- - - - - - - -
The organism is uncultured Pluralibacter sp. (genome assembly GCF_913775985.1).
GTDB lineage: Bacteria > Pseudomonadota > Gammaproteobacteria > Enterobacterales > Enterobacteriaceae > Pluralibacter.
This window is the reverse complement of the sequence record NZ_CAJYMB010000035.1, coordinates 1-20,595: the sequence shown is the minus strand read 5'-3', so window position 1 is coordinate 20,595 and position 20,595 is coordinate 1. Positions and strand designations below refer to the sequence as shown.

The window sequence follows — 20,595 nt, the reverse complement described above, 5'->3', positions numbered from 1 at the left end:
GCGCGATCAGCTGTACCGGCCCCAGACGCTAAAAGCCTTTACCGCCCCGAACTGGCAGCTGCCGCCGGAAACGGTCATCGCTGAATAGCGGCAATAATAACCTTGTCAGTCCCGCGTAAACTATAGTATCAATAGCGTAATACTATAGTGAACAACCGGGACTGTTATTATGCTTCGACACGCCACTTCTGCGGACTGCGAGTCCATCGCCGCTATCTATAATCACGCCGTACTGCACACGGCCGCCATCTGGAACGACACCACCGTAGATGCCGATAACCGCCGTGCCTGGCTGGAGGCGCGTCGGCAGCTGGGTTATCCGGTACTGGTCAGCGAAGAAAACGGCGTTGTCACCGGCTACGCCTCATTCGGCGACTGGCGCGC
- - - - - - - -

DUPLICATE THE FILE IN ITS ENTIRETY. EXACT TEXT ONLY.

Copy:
The organism is uncultured Pluralibacter sp. (genome assembly GCF_913775985.1).
GTDB lineage: Bacteria > Pseudomonadota > Gammaproteobacteria > Enterobacterales > Enterobacteriaceae > Pluralibacter.
This window is the reverse complement of the sequence record NZ_CAJYMB010000035.1, coordinates 1-20,595: the sequence shown is the minus strand read 5'-3', so window position 1 is coordinate 20,595 and position 20,595 is coordinate 1. Positions and strand designations below refer to the sequence as shown.

The window sequence follows — 20,595 nt, the reverse complement described above, 5'->3', positions numbered from 1 at the left end:
GCGCGATCAGCTGTACCGGCCCCAGACGCTAAAAGCCTTTACCGCCCCGAACTGGCAGCTGCCGCCGGAAACGGTCATCGCTGAATAGCGGCAATAATAACCTTGTCAGTCCCGCGTAAACTATAGTATCAATAGCGTAATACTATAGTGAACAACCGGGACTGTTATTATGCTTCGACACGCCACTTCTGCGGACTGCGAGTCCATCGCCGCTATCTATAATCACGCCGTACTGCACACGGCCGCCATCTGGAACGACACCACCGTAGATGCCGATAACCGCCGTGCCTGGCTGGAGGCGCGTCGGCAGCTGGGTTATCCGGTACTGGTCAGCGAAGAAAACGGCGTTGTCACCGGCTACGCCTCATTCGGCGACTGGCGCGC